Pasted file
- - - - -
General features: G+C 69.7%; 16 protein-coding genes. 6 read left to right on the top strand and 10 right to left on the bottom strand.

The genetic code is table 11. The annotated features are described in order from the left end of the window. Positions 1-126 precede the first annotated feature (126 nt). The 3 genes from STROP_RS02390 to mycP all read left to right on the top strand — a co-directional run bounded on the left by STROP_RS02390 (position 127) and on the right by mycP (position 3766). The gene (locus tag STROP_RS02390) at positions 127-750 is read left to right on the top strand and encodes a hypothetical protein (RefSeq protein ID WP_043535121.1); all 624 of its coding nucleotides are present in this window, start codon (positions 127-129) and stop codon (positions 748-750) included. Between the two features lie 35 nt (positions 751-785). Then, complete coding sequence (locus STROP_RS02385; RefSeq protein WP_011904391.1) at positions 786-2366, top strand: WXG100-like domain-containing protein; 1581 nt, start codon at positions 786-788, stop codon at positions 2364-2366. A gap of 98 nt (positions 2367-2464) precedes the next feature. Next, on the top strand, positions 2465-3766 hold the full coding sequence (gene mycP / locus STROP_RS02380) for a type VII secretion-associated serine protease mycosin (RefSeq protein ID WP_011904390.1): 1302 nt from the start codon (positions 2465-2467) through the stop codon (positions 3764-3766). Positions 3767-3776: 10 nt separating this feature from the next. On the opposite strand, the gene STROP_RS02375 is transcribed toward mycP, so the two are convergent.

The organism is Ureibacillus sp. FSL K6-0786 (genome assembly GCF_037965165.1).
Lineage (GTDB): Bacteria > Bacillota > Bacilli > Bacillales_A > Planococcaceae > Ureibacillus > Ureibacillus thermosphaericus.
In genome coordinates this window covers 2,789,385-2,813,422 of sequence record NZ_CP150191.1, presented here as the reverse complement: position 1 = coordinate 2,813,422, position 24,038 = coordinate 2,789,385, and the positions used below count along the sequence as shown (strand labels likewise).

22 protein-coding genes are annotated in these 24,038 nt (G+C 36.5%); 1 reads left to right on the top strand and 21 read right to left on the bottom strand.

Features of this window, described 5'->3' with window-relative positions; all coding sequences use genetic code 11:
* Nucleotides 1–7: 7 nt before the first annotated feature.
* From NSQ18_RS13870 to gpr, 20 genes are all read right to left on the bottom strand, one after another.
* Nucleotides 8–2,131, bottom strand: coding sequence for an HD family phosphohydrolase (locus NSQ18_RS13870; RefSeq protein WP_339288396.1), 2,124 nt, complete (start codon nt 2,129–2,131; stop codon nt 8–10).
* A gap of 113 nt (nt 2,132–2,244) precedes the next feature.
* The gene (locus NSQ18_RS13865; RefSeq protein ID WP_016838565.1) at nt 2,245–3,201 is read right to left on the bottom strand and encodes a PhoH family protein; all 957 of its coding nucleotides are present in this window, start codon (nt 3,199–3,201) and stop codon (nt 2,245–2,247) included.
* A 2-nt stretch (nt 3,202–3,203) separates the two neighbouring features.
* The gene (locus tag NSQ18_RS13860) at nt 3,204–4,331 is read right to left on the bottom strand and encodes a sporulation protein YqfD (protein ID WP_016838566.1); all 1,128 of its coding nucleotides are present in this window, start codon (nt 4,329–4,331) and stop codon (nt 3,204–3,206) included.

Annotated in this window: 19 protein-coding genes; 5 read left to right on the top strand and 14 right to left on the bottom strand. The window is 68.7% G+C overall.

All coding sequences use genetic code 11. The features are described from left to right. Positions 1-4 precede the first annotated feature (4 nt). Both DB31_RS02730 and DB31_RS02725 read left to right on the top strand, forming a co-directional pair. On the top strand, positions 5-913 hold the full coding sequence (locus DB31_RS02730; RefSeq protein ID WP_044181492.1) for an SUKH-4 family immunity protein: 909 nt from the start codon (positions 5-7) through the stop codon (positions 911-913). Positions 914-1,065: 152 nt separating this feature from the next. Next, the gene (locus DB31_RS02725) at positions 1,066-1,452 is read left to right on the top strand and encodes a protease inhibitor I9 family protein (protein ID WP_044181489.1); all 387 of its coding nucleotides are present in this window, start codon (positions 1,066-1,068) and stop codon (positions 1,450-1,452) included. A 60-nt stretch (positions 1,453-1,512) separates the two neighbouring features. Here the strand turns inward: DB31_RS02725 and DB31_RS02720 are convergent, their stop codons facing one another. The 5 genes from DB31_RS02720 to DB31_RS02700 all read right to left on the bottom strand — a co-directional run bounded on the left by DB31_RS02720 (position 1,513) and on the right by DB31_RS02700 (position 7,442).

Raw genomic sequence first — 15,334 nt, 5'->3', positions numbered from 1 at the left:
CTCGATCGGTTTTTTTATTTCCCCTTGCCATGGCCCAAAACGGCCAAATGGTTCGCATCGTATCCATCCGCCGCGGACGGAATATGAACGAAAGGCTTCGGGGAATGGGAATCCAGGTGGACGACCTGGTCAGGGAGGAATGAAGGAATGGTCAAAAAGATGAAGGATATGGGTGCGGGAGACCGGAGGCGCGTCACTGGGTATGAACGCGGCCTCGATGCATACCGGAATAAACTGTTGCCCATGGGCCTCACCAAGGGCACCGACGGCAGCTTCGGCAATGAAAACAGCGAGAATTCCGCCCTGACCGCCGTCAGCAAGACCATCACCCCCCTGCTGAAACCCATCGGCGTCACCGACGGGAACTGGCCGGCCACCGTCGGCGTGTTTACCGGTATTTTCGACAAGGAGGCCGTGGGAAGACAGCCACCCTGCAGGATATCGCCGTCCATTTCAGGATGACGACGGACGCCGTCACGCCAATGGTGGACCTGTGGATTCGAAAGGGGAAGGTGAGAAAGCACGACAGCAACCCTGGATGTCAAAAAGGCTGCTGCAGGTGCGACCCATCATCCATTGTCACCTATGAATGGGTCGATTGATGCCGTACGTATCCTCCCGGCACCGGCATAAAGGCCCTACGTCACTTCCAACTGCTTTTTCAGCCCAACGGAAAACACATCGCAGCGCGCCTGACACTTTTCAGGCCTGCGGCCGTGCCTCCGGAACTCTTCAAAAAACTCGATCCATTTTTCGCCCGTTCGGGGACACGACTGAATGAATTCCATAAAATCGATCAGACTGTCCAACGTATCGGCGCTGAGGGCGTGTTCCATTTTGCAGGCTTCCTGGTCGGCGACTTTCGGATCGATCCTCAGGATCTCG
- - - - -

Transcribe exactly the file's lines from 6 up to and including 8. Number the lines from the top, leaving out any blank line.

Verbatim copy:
22 protein-coding genes are annotated in these 24,038 nt (G+C 36.5%); 1 reads left to right on the top strand and 21 read right to left on the bottom strand.

Features of this window, described 5'->3' with window-relative positions; all coding sequences use genetic code 11:
* Nucleotides 1–7: 7 nt before the first annotated feature.